Please Do Not Touch, or Do Not Sit on the Furniture

A simple, polite sign* sits on a piece of furniture in a museum or gallery. It nicely asks you not to touch the items. It is cautionary by nature, unthreatening in appeal. Still, people disregard its humble request. Maybe it’s OK to touch that chair, desk, piece of paper, glass bowl, or book! Maybe the sign is meant for other people. Maybe they shouldn’t touch these things.


On a weekly basis I volunteer at two Jane Austen sites, and most days people do not touch the aforementioned items. This past week, I had to ask multiple people to not touch the 18th-century books, the glass art piece, Mr. Austen’s desk, and more. I had to ask people not to place their belongings on exhibit cases. I even had to ask a woman to get up from a piece of furniture upon which she had recently taken residence. I offered her a chair intended for visitors rather than having her sit on the 19th-century furniture. She said, “I know. I just wanted to see if it’s comfortable.” !!!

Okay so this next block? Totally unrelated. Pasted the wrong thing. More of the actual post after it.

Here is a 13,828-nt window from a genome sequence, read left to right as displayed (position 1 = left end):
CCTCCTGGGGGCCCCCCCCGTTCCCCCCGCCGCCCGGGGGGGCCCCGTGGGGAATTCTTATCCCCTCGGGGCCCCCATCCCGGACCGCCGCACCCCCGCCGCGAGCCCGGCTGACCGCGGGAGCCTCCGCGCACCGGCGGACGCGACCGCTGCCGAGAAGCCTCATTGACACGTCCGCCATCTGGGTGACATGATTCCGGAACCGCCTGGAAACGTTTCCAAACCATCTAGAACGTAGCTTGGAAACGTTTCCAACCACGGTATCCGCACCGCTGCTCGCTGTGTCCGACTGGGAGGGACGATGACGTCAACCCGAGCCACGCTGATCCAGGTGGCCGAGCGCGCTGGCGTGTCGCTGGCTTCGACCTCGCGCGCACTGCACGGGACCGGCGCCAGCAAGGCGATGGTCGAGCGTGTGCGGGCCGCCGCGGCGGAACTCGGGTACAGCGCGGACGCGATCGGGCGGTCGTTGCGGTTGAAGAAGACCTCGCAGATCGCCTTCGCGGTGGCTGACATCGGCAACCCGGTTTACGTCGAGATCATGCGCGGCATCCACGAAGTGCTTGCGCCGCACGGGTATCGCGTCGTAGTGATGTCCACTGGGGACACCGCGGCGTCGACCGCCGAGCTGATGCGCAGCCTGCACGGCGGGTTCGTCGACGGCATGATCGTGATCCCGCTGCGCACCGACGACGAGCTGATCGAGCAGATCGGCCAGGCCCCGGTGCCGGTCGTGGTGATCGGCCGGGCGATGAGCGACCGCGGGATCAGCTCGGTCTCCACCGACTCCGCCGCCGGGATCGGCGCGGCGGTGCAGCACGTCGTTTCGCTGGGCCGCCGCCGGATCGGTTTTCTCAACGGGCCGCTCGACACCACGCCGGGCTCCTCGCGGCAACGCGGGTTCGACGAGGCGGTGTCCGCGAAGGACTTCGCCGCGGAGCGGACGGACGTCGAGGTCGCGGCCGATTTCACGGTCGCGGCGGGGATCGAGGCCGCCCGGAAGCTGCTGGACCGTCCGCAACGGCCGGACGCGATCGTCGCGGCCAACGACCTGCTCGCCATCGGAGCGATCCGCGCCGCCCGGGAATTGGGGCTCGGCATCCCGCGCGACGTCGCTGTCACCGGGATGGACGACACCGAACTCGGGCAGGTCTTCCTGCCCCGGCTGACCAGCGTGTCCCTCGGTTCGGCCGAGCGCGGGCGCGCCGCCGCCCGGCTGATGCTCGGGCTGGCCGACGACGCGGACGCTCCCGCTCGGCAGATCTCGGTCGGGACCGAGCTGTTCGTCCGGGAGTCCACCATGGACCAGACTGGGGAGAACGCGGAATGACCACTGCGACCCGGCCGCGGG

There’s a reason museums place ribbons and flowers on seats, and it’s not merely aesthetic. Such accoutrement are cousins to the “please do not sit” sign. They are prettier, passive ways of saying the same thing. They hope that you will know better than to sit on the prayer chair!

Maybe we need signs like this one in museums:


Maybe we need to play some M.C. Hammer every time someone dares to grab hold of that precious object on display to be seen, but not touched. 😀


*Note: none of the images in this blog are from CHL or JAHM. I am always too busy working to remember to take pictures of the signs! I have to watch the people, right?! 😀

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